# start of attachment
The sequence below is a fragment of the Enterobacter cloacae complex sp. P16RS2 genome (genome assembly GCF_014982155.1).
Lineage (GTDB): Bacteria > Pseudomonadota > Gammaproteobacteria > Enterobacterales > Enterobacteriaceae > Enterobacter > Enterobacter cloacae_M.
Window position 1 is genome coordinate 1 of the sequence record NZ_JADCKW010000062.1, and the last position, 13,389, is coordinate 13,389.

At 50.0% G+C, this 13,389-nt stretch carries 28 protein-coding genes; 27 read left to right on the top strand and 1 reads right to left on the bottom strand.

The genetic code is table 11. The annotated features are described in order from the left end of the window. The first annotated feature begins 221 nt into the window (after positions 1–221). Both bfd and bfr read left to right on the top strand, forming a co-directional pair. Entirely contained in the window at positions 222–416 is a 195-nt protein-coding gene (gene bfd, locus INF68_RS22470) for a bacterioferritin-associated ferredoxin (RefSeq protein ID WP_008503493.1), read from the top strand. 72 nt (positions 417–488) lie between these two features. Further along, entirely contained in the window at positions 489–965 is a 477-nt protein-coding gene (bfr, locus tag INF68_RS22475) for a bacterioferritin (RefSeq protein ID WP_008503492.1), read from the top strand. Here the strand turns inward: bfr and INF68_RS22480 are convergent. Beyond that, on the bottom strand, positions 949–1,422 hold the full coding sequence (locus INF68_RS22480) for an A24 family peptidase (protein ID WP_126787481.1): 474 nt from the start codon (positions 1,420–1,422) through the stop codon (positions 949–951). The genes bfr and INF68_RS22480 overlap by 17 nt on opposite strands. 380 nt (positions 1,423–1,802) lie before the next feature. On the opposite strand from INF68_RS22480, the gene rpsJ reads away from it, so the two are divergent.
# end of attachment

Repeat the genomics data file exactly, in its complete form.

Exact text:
The sequence below is a fragment of the Enterobacter cloacae complex sp. P16RS2 genome (genome assembly GCF_014982155.1).
Lineage (GTDB): Bacteria > Pseudomonadota > Gammaproteobacteria > Enterobacterales > Enterobacteriaceae > Enterobacter > Enterobacter cloacae_M.
Window position 1 is genome coordinate 1 of the sequence record NZ_JADCKW010000062.1, and the last position, 13,389, is coordinate 13,389.

At 50.0% G+C, this 13,389-nt stretch carries 28 protein-coding genes; 27 read left to right on the top strand and 1 reads right to left on the bottom strand.

The genetic code is table 11. The annotated features are described in order from the left end of the window. The first annotated feature begins 221 nt into the window (after positions 1–221). Both bfd and bfr read left to right on the top strand, forming a co-directional pair. Entirely contained in the window at positions 222–416 is a 195-nt protein-coding gene (gene bfd, locus INF68_RS22470) for a bacterioferritin-associated ferredoxin (RefSeq protein ID WP_008503493.1), read from the top strand. 72 nt (positions 417–488) lie between these two features. Further along, entirely contained in the window at positions 489–965 is a 477-nt protein-coding gene (bfr, locus tag INF68_RS22475) for a bacterioferritin (RefSeq protein ID WP_008503492.1), read from the top strand. Here the strand turns inward: bfr and INF68_RS22480 are convergent. Beyond that, on the bottom strand, positions 949–1,422 hold the full coding sequence (locus INF68_RS22480) for an A24 family peptidase (protein ID WP_126787481.1): 474 nt from the start codon (positions 1,420–1,422) through the stop codon (positions 949–951). The genes bfr and INF68_RS22480 overlap by 17 nt on opposite strands. 380 nt (positions 1,423–1,802) lie before the next feature. On the opposite strand from INF68_RS22480, the gene rpsJ reads away from it, so the two are divergent.